He said that the swanky public buildings in Dar are likely to generate near zero-returns in the near term since they are occupied by parastatals and government departments, meaning Dar is expected to record a drop in capital value should the lull in the private sector activity persist.

The shine on Kenya’s property market has in recent years pulled in multinationals in droves, especially Chinese firms that now dominate the construction sector.

Chinese investment firm Avic International is, for instance, constructing a Sh9.6 billion complex in Westlands, comprising a 35-floor five-star hotel, apartments and 43-floor office blocks.

Besides, Indian tycoon Mukesh Ambani has a big presence in Kenya through his local company Delta Corporation East Africa.

The firm has recently developed the Iconic Delta Corner twin towers in Westlands and another tower in Upper Hill that it sold to the World Bank.

“The urbanisation of people has not been accompanied by the urbanisation of capital. This manifests itself into cities not being able to fully tap into their economic potential. We use various metrics to make this point, including some new analysis based on calculating the replacement value of building stock in the city,” the study says.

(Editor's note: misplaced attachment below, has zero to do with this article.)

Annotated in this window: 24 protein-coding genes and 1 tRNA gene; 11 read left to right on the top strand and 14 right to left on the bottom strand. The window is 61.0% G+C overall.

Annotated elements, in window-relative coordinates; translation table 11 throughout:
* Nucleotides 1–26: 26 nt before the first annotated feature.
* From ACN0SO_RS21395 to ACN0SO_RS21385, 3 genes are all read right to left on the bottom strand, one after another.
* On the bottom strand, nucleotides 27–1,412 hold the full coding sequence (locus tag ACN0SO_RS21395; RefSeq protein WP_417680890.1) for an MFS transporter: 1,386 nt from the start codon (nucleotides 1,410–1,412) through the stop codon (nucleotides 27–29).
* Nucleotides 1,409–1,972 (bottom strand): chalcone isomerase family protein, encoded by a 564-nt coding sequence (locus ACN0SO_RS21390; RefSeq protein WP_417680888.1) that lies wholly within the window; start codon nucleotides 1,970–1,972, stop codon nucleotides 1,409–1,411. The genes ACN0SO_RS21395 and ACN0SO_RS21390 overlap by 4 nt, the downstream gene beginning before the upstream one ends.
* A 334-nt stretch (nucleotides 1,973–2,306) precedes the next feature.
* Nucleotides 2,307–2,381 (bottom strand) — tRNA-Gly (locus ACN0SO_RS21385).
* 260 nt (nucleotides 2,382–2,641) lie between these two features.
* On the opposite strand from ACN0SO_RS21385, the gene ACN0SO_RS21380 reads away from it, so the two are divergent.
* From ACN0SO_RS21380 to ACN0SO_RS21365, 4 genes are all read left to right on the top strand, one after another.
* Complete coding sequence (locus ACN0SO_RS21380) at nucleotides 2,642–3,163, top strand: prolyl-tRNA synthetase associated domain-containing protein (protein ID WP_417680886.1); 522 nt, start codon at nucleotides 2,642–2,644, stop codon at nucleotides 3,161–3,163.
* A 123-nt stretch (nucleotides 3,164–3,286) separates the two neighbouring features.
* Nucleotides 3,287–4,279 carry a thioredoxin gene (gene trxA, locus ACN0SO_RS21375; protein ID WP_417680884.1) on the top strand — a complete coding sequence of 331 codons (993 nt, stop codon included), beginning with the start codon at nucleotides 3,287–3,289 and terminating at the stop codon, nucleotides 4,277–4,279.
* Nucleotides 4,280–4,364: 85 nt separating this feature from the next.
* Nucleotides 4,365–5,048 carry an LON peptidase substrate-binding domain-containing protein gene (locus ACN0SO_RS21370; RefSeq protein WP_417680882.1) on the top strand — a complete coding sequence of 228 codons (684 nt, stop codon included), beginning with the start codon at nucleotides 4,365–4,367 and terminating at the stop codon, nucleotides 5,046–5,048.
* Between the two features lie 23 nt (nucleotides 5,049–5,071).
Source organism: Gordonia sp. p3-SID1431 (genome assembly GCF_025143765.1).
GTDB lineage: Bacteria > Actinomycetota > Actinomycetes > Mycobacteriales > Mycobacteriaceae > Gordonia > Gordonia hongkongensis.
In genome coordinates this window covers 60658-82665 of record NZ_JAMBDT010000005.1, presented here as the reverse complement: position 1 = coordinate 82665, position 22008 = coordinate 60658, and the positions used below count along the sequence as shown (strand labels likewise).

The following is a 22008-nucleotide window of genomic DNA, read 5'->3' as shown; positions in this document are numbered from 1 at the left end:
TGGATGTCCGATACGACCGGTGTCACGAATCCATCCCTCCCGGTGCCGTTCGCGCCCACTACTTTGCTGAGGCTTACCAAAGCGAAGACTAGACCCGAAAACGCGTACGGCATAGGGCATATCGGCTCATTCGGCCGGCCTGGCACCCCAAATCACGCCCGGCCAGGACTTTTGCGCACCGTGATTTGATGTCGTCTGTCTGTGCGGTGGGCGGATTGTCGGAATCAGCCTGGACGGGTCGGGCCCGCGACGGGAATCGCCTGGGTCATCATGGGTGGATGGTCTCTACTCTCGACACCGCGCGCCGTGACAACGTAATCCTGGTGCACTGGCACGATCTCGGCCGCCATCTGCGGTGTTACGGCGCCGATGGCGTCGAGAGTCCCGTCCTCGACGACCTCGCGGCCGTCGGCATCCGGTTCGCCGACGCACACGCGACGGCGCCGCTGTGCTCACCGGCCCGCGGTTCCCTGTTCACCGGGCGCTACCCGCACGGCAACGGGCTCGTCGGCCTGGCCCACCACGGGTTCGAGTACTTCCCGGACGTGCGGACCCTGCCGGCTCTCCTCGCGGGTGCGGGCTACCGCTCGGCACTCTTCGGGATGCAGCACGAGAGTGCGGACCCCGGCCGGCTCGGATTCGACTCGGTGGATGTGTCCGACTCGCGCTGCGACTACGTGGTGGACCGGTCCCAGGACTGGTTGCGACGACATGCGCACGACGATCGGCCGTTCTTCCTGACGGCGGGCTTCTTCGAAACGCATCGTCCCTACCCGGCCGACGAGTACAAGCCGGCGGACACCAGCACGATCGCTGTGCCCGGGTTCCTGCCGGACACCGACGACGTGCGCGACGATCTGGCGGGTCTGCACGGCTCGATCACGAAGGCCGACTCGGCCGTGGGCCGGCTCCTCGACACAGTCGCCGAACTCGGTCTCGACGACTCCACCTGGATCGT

The World Bank purchased Delta Centre from Mr Ambani to host its Kenyan offices at a cost of $22.8 million (Sh2.3 billion) while consultancy firm PwC bought one part of the Westlands towers.

Multi-billion shilling Garden City Mall, which opened its doors in 2015 on Nairobi’s Thika Road, is owned by British investment firm Actis.

Investment firm Centum will open Two Rivers Development on February 14, a multi-billion shilling real estate project in Kiambu that is designed to host the largest shopping mall in the region.
Two Rivers, which comprises a shopping mall, hotel, office blocks and apartments, sits on a 102-acre piece of land on Limuru Road in Kenya’s capital city.

Also in the top end of commercial real estate market is Dubai-based real estate company Abcon International LLC, which plans to build a Sh5.52 billion towering complex in Nairobi comprising a shopping mall, office block and a hotel modelled on Singapore’s Iconic Marina Bay Sands Hotel.

The 35-storey skyscraper will be located in Nairobi’s commercial district of Upper Hill. The mixed-use development will also feature luxury apartments and an amphitheatre.

Kenya’s property market has boomed in recent years, catching the eye of deep-pocketed foreign developers from China, India, Britain and United Arab Emirates.
 

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I don't believe that report's findings about value of real estate in Nairobi and Dar. Been there lived there and the new buildings do not really add that significant difference because Nairobi hasn't been sleeping either. We've been upto something too.
 

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Discussion Starter #14 (Edited)
Most global cities are coastal towns
1. New York
2. New Orleans,
3. Miami,
4. Guangzhou